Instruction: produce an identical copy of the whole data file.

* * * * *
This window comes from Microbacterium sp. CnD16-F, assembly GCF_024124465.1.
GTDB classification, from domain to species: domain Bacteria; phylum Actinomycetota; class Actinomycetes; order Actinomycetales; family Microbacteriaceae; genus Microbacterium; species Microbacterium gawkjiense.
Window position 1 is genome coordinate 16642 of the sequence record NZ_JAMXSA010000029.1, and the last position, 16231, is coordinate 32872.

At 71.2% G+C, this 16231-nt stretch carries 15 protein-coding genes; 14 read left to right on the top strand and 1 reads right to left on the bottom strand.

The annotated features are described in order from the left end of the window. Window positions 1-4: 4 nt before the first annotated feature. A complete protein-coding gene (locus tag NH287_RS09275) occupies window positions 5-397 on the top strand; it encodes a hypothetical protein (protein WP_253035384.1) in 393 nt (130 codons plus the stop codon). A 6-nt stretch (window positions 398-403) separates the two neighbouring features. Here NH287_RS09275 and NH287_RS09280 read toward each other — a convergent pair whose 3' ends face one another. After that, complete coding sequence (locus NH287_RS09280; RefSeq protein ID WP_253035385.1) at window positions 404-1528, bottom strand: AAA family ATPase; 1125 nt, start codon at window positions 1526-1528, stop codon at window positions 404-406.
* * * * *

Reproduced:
This window comes from Microbacterium sp. CnD16-F, assembly GCF_024124465.1.
GTDB classification, from domain to species: domain Bacteria; phylum Actinomycetota; class Actinomycetes; order Actinomycetales; family Microbacteriaceae; genus Microbacterium; species Microbacterium gawkjiense.
Window position 1 is genome coordinate 16642 of the sequence record NZ_JAMXSA010000029.1, and the last position, 16231, is coordinate 32872.

At 71.2% G+C, this 16231-nt stretch carries 15 protein-coding genes; 14 read left to right on the top strand and 1 reads right to left on the bottom strand.

The annotated features are described in order from the left end of the window. Window positions 1-4: 4 nt before the first annotated feature. A complete protein-coding gene (locus tag NH287_RS09275) occupies window positions 5-397 on the top strand; it encodes a hypothetical protein (protein WP_253035384.1) in 393 nt (130 codons plus the stop codon). A 6-nt stretch (window positions 398-403) separates the two neighbouring features. Here NH287_RS09275 and NH287_RS09280 read toward each other — a convergent pair whose 3' ends face one another. After that, complete coding sequence (locus NH287_RS09280; RefSeq protein ID WP_253035385.1) at window positions 404-1528, bottom strand: AAA family ATPase; 1125 nt, start codon at window positions 1526-1528, stop codon at window positions 404-406.